But, here I sit.  Looking at my boy.  And I can’t believe how incredibly blessed I am.

He’s touched the lives of so many.  Strangers from all parts of the globe.  I’ve been told how his story has made others better parents.  I’ve been told how his story has made others “give praying a shot.”  I’ve been told how his story makes people cherish their life and hold those dear to them a little tighter and a little longer.

I’m armed to face our new life – the “normal” the doctors want us to have – with caution. We’re still told to stay away from sickies, be cautious around those who do not vaccinate, keep low profile (read: lock down) during the cold and flu season…as my Evan will have a tough time getting over illnesses unlike a heart healthy child.

I realize from that moment – 10 days ago – that life can be taken from any of us at any moment.  While I’m excited to celebrate Evan’s 1st birthday – even though statistics say we may not – I still hold onto hope – the same hope that got me through the 8 hours of open heart surgery.

I don’t know how long my boy will be with us – 5, 10, 50, 100 years?  I only pray to outlive him.  Then again…I pray that same prayer for my best girl, too.  This isn’t meant to be a downer…it’s purpose is to remind others to cherish every moment.  Remember that every second is precious – the hugs, the kisses, the tantrums, the messes – all of it.

When you’ve been taken to the edge and you are looking down the ravine, breathless, heart pounding – so much clarity arises.

The reality of life sets in.  How fragile it is.  How each moment is truly a gift.

I suddenly don’t care as much about which school my kids will go to – I just can’t wait until the day my Evan gets to hold that sign that says, “First day of Pre-school:  I want to grow up to be a ___________.”

Because that means he made it.

I suddenly don’t care as much when I look in our bank account and see less dollars in our portfolio – I just can’t wait to spend that money on trips with my family to ball parks around the nation, first soccer games in Europe, mission trips for Operation Smile.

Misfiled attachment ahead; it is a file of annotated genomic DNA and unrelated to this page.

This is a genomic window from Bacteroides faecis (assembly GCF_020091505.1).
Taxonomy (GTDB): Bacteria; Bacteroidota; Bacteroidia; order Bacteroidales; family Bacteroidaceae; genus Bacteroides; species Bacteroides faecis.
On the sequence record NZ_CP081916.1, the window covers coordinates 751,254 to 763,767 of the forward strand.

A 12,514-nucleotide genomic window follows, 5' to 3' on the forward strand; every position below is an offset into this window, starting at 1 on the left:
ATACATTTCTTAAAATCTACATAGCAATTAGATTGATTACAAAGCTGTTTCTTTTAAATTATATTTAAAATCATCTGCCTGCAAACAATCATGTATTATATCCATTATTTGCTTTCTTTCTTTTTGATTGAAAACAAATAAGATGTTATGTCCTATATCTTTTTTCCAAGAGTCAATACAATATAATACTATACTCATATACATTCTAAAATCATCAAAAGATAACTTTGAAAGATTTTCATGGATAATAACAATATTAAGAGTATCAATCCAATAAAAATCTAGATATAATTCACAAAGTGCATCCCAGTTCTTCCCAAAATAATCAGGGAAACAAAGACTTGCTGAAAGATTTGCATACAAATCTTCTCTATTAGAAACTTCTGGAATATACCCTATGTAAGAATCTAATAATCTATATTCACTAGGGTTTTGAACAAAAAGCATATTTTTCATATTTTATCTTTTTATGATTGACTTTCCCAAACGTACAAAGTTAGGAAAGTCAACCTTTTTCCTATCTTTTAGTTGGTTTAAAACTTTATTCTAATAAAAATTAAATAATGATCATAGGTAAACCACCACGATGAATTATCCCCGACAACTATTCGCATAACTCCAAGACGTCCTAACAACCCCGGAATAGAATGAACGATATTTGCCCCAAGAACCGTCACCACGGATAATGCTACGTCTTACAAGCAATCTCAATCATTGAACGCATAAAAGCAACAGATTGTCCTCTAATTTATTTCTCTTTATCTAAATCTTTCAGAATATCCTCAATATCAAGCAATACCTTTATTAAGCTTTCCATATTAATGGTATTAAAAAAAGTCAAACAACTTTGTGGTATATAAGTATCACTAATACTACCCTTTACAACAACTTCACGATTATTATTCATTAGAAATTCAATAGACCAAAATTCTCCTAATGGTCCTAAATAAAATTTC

>Because that means he made it.

I suddenly don’t care as much that our house is smaller than most, our cars not as nice, our clothes not as designer – I’m just so thankful I have a home that’s too small for my family of FOUR, a car that’s dinged up from the abuse of Goldfish and fruit snacks, and clothes that are thrown up, spit up on, cried on with sleeves that wipe runny noses and pant legs that double as paper towels.

Because that means we made it.

We are facing our new normal with caution and excitement.  I’ll count down the days of Evan’s recovery – 10/11/2012 is his 6 week post-op end date.

I’ll stock up on hand sanitizer, anti-bacterial wipes….prepare my speech of “has anyone been sick recently” as I pack up our bags for play dates and outings….

I’ll do all these things to get my boy ready for the life I promised him.  The normal he deserves.  The life he fought – is fighting – for.  For the life I whispered in his ears as I soothed back his hair and sang to him as he sat paralyzed post surgery..

I’ll hold onto every memory, every moment of heartache, every tear, every stomach dropping, pulse pounding memory of that day 10 days ago…I’ll never want to forget a second of it.

Because as I look at my boy now….I remember that time….as I plan for our normal…and remind myself daily…in this moment…on this day…

That he made it.


  1. Czarina/Scott?..We have never met, but Shauna/Kip are my dear friends…your amazing love and courage are so prayers are with your sweet family during this difficult period in your lives…cherish every moment and laugh as much as possible!

  2. Sorry…meant to write Craig!